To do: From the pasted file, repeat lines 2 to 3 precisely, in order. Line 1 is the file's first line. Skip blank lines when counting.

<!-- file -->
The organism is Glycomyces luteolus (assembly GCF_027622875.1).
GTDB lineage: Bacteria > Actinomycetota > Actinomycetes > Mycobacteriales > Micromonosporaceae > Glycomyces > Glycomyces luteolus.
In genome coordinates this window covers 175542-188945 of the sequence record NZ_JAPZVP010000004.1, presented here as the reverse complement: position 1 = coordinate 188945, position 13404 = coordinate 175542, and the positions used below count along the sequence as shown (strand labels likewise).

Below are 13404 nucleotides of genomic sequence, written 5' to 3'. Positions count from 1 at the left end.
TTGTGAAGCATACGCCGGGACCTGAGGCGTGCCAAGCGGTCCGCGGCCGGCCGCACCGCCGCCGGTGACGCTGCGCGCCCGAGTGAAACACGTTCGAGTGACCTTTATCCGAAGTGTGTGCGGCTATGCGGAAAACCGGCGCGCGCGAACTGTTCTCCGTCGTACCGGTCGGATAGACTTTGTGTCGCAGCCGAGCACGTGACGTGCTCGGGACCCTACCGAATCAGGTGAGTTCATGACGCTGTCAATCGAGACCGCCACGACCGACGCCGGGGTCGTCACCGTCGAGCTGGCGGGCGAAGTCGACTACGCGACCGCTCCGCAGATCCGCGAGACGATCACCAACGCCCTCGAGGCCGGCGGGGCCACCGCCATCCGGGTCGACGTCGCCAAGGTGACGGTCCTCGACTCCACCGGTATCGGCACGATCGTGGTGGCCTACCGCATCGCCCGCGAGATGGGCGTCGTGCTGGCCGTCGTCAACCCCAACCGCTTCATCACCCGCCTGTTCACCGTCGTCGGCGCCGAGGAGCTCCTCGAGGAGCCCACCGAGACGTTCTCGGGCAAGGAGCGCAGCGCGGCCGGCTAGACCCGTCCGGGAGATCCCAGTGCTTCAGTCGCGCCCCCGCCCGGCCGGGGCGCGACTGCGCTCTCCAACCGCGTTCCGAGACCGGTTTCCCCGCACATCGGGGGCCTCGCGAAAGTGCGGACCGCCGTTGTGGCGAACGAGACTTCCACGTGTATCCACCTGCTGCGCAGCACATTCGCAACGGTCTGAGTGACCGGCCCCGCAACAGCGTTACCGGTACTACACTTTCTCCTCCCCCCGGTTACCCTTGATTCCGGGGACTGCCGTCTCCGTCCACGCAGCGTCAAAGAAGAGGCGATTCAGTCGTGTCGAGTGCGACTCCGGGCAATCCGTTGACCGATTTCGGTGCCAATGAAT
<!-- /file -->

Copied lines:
GTDB lineage: Bacteria > Actinomycetota > Actinomycetes > Mycobacteriales > Micromonosporaceae > Glycomyces > Glycomyces luteolus.
In genome coordinates this window covers 175542-188945 of the sequence record NZ_JAPZVP010000004.1, presented here as the reverse complement: position 1 = coordinate 188945, position 13404 = coordinate 175542, and the positions used below count along the sequence as shown (strand labels likewise).